Faustus – Nottingham Playhouse Studio, Thursday September 11
Boasting a collective pedigree that stretches from Norma Waterson to Seth Lakeman, and from Paul Weller to Bellowhead, Faustus could almost be described as a folk supergroup. Kicking off an exceptionally promising new folk season at the Playhouse, they worked hard to warm up the initially subdued audience, scattered over three rows in the stark studio space above Cast.
The three band members – Paul Sartin on violin and occasional oboe, Saul Rose on an array of melodeons, and Benji Kirkpatrick on guitar and bouzouki – radiated a relaxed, good-natured rapport, interspersing their music with droll asides and a dry banter which sometimes bordered on the surreal.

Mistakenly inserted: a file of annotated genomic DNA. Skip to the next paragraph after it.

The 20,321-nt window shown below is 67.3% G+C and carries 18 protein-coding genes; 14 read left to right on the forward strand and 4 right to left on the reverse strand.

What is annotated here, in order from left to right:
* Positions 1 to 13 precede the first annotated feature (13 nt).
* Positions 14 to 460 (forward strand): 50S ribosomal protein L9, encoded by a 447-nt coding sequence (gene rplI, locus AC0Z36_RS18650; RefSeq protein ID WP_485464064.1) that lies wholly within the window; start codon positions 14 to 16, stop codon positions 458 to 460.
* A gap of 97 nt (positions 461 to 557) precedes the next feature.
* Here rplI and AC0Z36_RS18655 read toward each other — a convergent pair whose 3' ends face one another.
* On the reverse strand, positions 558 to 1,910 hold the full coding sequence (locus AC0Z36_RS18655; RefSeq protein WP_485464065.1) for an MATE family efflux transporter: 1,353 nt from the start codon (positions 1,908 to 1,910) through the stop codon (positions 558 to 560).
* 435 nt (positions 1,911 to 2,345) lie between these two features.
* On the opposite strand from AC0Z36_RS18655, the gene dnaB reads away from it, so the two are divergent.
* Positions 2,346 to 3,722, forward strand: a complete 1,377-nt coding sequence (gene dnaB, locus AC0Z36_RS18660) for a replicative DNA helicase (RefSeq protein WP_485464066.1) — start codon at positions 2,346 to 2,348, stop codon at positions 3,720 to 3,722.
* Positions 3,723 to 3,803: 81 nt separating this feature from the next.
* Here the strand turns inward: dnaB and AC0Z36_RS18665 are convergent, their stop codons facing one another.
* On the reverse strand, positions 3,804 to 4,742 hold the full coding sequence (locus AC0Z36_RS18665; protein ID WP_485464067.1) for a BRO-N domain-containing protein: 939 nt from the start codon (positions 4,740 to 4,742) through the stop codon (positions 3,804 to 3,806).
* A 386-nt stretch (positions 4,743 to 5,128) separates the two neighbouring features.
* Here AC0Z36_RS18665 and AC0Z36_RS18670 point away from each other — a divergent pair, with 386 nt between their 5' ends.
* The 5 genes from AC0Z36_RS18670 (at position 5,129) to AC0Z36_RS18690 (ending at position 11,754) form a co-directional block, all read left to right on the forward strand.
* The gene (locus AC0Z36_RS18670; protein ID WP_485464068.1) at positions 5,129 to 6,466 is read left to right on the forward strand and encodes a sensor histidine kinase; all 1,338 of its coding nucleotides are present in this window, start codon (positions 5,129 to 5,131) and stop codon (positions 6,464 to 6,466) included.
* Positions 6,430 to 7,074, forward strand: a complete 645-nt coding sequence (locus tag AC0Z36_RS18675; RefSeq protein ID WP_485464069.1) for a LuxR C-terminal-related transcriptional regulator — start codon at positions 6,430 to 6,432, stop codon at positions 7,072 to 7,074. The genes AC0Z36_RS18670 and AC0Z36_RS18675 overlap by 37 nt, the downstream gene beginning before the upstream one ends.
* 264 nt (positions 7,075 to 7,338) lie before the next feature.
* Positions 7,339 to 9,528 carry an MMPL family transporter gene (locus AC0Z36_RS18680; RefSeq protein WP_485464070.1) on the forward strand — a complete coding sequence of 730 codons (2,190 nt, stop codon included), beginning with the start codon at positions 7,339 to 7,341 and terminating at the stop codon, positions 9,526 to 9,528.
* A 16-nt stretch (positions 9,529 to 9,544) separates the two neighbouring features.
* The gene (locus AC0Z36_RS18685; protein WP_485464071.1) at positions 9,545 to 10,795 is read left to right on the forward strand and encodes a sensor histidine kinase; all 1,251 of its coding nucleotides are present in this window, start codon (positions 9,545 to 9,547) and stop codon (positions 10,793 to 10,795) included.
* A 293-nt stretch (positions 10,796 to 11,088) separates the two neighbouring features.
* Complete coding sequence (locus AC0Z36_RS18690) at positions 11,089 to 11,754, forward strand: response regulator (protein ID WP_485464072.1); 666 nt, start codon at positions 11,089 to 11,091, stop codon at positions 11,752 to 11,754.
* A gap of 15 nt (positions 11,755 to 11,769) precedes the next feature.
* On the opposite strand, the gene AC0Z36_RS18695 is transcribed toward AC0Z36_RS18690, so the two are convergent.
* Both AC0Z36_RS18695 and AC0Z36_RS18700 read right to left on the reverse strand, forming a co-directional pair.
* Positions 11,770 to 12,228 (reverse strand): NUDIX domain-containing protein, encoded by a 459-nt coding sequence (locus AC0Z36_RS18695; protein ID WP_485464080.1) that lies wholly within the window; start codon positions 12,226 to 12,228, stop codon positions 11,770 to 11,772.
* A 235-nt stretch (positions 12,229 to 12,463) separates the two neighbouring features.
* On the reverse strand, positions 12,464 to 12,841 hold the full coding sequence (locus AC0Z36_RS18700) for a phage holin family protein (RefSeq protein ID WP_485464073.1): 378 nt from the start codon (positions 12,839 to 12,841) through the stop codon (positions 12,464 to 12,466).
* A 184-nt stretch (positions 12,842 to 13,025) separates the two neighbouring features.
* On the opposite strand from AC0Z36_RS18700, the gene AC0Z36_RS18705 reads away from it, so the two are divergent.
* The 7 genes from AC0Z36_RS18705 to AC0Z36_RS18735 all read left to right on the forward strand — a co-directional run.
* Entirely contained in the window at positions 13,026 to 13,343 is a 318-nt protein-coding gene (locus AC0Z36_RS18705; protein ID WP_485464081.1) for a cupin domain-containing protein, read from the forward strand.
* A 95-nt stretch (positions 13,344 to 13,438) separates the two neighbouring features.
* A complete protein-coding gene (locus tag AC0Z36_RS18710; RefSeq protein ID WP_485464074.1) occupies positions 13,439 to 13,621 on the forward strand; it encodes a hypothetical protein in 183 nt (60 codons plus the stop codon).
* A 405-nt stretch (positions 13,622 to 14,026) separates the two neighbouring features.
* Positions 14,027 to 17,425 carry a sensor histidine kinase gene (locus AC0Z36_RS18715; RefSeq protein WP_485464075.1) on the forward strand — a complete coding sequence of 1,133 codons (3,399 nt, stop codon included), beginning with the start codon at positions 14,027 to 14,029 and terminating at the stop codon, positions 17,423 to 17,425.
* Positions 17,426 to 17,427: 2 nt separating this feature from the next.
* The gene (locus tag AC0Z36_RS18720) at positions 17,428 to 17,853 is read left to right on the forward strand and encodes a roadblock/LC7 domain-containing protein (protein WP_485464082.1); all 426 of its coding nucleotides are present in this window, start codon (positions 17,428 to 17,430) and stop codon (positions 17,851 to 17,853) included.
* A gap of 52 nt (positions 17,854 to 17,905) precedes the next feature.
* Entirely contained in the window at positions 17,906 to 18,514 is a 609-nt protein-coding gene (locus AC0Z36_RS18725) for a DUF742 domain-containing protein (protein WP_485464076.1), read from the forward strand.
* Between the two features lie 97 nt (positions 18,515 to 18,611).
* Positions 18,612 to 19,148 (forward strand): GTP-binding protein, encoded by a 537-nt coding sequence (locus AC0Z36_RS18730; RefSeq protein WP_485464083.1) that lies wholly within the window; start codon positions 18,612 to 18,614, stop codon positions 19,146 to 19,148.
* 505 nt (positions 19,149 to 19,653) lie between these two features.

This easy demeanour masked a remarkable level of dexterity and craftsmanship. On dizzying jig medleys such as Next Stop Grimsby / The Three Rascals / Aunt Crisps, the players perched their intoxicatingly cheery melodic refrains on top of complex rhythms and constantly shifting counterpoints.
While the jigs were largely self-penned, the songs were all traditional: excavated from a variety of archives and songbooks, and given fresh, sturdy new arrangements. A broadly nautical theme ran through many of them. The Green Willow Tree told the story of a heroic but doomed cabin boy, betrayed by his captain and dispatched to a watery grave, while The Old Miser recounted the fate of an amorous sailor, sold for transportation by his sweetheart’s jealous father. On The New Deserter, a ballad made popular by Fairport Convention, the familiar lyric was given a haunting and effective new melody.